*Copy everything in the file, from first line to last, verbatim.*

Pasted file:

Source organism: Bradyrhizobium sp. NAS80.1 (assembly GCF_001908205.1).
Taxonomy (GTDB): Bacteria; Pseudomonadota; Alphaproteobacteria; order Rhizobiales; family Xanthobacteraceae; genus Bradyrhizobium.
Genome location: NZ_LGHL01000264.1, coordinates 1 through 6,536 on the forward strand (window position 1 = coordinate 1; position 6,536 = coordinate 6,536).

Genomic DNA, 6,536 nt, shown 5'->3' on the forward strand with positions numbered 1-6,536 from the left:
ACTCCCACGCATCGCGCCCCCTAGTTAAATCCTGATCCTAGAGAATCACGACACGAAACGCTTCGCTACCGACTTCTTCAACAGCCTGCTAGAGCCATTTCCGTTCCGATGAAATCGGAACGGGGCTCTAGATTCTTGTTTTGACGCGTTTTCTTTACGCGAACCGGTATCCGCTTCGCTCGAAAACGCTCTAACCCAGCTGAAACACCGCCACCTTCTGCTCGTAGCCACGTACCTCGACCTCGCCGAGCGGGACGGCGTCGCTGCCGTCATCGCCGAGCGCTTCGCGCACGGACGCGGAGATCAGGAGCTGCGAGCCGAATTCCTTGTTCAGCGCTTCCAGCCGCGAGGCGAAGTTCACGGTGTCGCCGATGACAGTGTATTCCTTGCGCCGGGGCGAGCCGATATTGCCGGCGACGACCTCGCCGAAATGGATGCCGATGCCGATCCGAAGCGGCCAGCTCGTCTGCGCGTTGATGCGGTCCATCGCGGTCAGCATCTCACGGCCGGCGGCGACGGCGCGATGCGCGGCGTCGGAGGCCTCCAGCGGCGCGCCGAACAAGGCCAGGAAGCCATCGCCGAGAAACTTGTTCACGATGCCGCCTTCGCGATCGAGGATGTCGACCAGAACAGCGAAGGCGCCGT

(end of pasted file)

Source organism: Bradyrhizobium sp. NAS80.1 (assembly GCF_001908205.1).
Taxonomy (GTDB): Bacteria; Pseudomonadota; Alphaproteobacteria; order Rhizobiales; family Xanthobacteraceae; genus Bradyrhizobium.
Genome location: NZ_LGHL01000264.1, coordinates 1 through 6,536 on the forward strand (window position 1 = coordinate 1; position 6,536 = coordinate 6,536).

Genomic DNA, 6,536 nt, shown 5'->3' on the forward strand with positions numbered 1-6,536 from the left:
ACTCCCACGCATCGCGCCCCCTAGTTAAATCCTGATCCTAGAGAATCACGACACGAAACGCTTCGCTACCGACTTCTTCAACAGCCTGCTAGAGCCATTTCCGTTCCGATGAAATCGGAACGGGGCTCTAGATTCTTGTTTTGACGCGTTTTCTTTACGCGAACCGGTATCCGCTTCGCTCGAAAACGCTCTAACCCAGCTGAAACACCGCCACCTTCTGCTCGTAGCCACGTACCTCGACCTCGCCGAGCGGGACGGCGTCGCTGCCGTCATCGCCGAGCGCTTCGCGCACGGACGCGGAGATCAGGAGCTGCGAGCCGAATTCCTTGTTCAGCGCTTCCAGCCGCGAGGCGAAGTTCACGGTGTCGCCGATGACAGTGTATTCCTTGCGCCGGGGCGAGCCGATATTGCCGGCGACGACCTCGCCGAAATGGATGCCGATGCCGATCCGAAGCGGCCAGCTCGTCTGCGCGTTGATGCGGTCCATCGCGGTCAGCATCTCACGGCCGGCGGCGACGGCGCGATGCGCGGCGTCGGAGGCCTCCAGCGGCGCGCCGAACAAGGCCAGGAAGCCATCGCCGAGAAACTTGTTCACGATGCCGCCTTCGCGATCGAGGATGTCGACCAGAACAGCGAAGGCGCCGT